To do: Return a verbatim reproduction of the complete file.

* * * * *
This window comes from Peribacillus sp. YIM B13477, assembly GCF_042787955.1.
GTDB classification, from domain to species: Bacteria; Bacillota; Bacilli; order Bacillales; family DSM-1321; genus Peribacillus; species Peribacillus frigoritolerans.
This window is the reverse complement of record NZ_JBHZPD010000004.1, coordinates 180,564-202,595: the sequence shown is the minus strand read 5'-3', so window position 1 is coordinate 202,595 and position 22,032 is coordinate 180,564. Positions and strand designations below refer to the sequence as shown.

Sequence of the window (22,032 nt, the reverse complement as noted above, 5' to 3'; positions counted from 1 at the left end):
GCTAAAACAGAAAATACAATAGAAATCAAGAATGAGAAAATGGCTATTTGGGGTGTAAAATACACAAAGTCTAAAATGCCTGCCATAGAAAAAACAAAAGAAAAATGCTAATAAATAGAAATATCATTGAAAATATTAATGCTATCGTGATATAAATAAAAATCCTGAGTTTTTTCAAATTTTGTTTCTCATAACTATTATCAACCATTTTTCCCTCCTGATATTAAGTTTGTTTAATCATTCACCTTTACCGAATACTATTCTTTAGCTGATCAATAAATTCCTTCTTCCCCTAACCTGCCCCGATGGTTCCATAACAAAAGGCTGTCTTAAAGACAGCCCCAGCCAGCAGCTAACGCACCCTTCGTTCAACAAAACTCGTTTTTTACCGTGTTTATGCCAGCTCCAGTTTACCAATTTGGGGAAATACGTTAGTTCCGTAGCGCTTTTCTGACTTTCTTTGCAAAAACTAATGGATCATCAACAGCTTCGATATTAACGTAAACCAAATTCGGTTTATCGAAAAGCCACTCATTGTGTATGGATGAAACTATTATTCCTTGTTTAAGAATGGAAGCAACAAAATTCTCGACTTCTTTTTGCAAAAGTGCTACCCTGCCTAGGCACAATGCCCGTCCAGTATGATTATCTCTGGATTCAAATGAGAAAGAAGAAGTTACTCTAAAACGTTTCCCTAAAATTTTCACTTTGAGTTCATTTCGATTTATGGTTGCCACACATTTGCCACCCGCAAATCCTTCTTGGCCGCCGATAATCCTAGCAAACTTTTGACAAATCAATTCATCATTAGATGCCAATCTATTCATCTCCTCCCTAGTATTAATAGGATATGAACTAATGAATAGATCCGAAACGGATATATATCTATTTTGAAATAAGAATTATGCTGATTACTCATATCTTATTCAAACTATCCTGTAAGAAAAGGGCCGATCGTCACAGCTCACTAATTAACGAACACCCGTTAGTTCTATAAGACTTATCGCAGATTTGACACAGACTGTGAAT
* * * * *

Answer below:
This window comes from Peribacillus sp. YIM B13477, assembly GCF_042787955.1.
GTDB classification, from domain to species: Bacteria; Bacillota; Bacilli; order Bacillales; family DSM-1321; genus Peribacillus; species Peribacillus frigoritolerans.
This window is the reverse complement of record NZ_JBHZPD010000004.1, coordinates 180,564-202,595: the sequence shown is the minus strand read 5'-3', so window position 1 is coordinate 202,595 and position 22,032 is coordinate 180,564. Positions and strand designations below refer to the sequence as shown.

Sequence of the window (22,032 nt, the reverse complement as noted above, 5' to 3'; positions counted from 1 at the left end):
GCTAAAACAGAAAATACAATAGAAATCAAGAATGAGAAAATGGCTATTTGGGGTGTAAAATACACAAAGTCTAAAATGCCTGCCATAGAAAAAACAAAAGAAAAATGCTAATAAATAGAAATATCATTGAAAATATTAATGCTATCGTGATATAAATAAAAATCCTGAGTTTTTTCAAATTTTGTTTCTCATAACTATTATCAACCATTTTTCCCTCCTGATATTAAGTTTGTTTAATCATTCACCTTTACCGAATACTATTCTTTAGCTGATCAATAAATTCCTTCTTCCCCTAACCTGCCCCGATGGTTCCATAACAAAAGGCTGTCTTAAAGACAGCCCCAGCCAGCAGCTAACGCACCCTTCGTTCAACAAAACTCGTTTTTTACCGTGTTTATGCCAGCTCCAGTTTACCAATTTGGGGAAATACGTTAGTTCCGTAGCGCTTTTCTGACTTTCTTTGCAAAAACTAATGGATCATCAACAGCTTCGATATTAACGTAAACCAAATTCGGTTTATCGAAAAGCCACTCATTGTGTATGGATGAAACTATTATTCCTTGTTTAAGAATGGAAGCAACAAAATTCTCGACTTCTTTTTGCAAAAGTGCTACCCTGCCTAGGCACAATGCCCGTCCAGTATGATTATCTCTGGATTCAAATGAGAAAGAAGAAGTTACTCTAAAACGTTTCCCTAAAATTTTCACTTTGAGTTCATTTCGATTTATGGTTGCCACACATTTGCCACCCGCAAATCCTTCTTGGCCGCCGATAATCCTAGCAAACTTTTGACAAATCAATTCATCATTAGATGCCAATCTATTCATCTCCTCCCTAGTATTAATAGGATATGAACTAATGAATAGATCCGAAACGGATATATATCTATTTTGAAATAAGAATTATGCTGATTACTCATATCTTATTCAAACTATCCTGTAAGAAAAGGGCCGATCGTCACAGCTCACTAATTAACGAACACCCGTTAGTTCTATAAGACTTATCGCAGATTTGACACAGACTGTGAAT